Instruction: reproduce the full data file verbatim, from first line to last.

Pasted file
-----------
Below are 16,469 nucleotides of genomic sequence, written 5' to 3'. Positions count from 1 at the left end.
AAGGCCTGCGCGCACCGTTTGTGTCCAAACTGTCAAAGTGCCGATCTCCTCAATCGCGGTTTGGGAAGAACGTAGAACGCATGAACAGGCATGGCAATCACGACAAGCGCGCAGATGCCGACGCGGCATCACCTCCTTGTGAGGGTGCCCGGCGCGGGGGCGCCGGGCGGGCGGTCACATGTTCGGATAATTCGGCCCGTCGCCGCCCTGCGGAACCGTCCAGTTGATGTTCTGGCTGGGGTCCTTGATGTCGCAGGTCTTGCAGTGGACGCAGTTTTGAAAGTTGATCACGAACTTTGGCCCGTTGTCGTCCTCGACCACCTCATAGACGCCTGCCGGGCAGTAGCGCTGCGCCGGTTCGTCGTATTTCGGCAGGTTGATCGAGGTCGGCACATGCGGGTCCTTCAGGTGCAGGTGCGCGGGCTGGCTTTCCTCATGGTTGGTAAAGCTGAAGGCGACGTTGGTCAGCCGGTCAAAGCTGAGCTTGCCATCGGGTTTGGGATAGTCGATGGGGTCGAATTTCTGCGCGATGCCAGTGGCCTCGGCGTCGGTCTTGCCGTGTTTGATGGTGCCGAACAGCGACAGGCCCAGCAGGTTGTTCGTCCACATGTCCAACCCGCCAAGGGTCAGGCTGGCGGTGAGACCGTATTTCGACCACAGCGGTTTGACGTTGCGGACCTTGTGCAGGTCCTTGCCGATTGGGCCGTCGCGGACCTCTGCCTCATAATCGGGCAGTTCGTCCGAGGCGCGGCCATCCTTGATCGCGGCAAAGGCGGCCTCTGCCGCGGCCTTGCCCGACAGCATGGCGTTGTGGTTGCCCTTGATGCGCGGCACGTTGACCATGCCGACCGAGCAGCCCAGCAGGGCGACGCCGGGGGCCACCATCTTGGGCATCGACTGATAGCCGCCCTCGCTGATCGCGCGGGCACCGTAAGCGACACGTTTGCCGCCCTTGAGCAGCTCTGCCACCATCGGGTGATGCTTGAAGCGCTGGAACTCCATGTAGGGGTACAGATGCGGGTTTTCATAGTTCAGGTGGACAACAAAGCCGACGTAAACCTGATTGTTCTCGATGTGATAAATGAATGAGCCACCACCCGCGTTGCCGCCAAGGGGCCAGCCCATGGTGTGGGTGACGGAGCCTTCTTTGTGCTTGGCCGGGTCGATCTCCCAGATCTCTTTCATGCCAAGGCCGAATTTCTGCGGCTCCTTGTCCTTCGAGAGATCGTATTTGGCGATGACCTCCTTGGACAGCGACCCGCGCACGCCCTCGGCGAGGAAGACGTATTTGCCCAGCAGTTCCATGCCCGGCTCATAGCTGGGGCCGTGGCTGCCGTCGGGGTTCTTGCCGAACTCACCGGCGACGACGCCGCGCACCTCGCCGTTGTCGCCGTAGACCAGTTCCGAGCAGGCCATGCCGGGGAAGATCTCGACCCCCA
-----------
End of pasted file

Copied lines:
Below are 16,469 nucleotides of genomic sequence, written 5' to 3'. Positions count from 1 at the left end.
AAGGCCTGCGCGCACCGTTTGTGTCCAAACTGTCAAAGTGCCGATCTCCTCAATCGCGGTTTGGGAAGAACGTAGAACGCATGAACAGGCATGGCAATCACGACAAGCGCGCAGATGCCGACGCGGCATCACCTCCTTGTGAGGGTGCCCGGCGCGGGGGCGCCGGGCGGGCGGTCACATGTTCGGATAATTCGGCCCGTCGCCGCCCTGCGGAACCGTCCAGTTGATGTTCTGGCTGGGGTCCTTGATGTCGCAGGTCTTGCAGTGGACGCAGTTTTGAAAGTTGATCACGAACTTTGGCCCGTTGTCGTCCTCGACCACCTCATAGACGCCTGCCGGGCAGTAGCGCTGCGCCGGTTCGTCGTATTTCGGCAGGTTGATCGAGGTCGGCACATGCGGGTCCTTCAGGTGCAGGTGCGCGGGCTGGCTTTCCTCATGGTTGGTAAAGCTGAAGGCGACGTTGGTCAGCCGGTCAAAGCTGAGCTTGCCATCGGGTTTGGGATAGTCGATGGGGTCGAATTTCTGCGCGATGCCAGTGGCCTCGGCGTCGGTCTTGCCGTGTTTGATGGTGCCGAACAGCGACAGGCCCAGCAGGTTGTTCGTCCACATGTCCAACCCGCCAAGGGTCAGGCTGGCGGTGAGACCGTATTTCGACCACAGCGGTTTGACGTTGCGGACCTTGTGCAGGTCCTTGCCGATTGGGCCGTCGCGGACCTCTGCCTCATAATCGGGCAGTTCGTCCGAGGCGCGGCCATCCTTGATCGCGGCAAAGGCGGCCTCTGCCGCGGCCTTGCCCGACAGCATGGCGTTGTGGTTGCCCTTGATGCGCGGCACGTTGACCATGCCGACCGAGCAGCCCAGCAGGGCGACGCCGGGGGCCACCATCTTGGGCATCGACTGATAGCCGCCCTCGCTGATCGCGCGGGCACCGTAAGCGACACGTTTGCCGCCCTTGAGCAGCTCTGCCACCATCGGGTGATGCTTGAAGCGCTGGAACTCCATGTAGGGGTACAGATGCGGGTTTTCATAGTTCAGGTGGACAACAAAGCCGACGTAAACCTGATTGTTCTCGATGTGATAAATGAATGAGCCACCACCCGCGTTGCCGCCAAGGGGCCAGCCCATGGTGTGGGTGACGGAGCCTTCTTTGTGCTTGGCCGGGTCGATCTCCCAGATCTCTTTCATGCCAAGGCCGAATTTCTGCGGCTCCTTGTCCTTCGAGAGATCGTATTTGGCGATGACCTCCTTGGACAGCGACCCGCGCACGCCCTCGGCGAGGAAGACGTATTTGCCCAGCAGTTCCATGCCCGGCTCATAGCTGGGGCCGTGGCTGCCGTCGGGGTTCTTGCCGAACTCACCGGCGACGACGCCGCGCACCTCGCCGTTGTCGCCGTAGACCAGTTCCGAGCAGGCCATGCCGGGGAAGATCTCGACCCCCA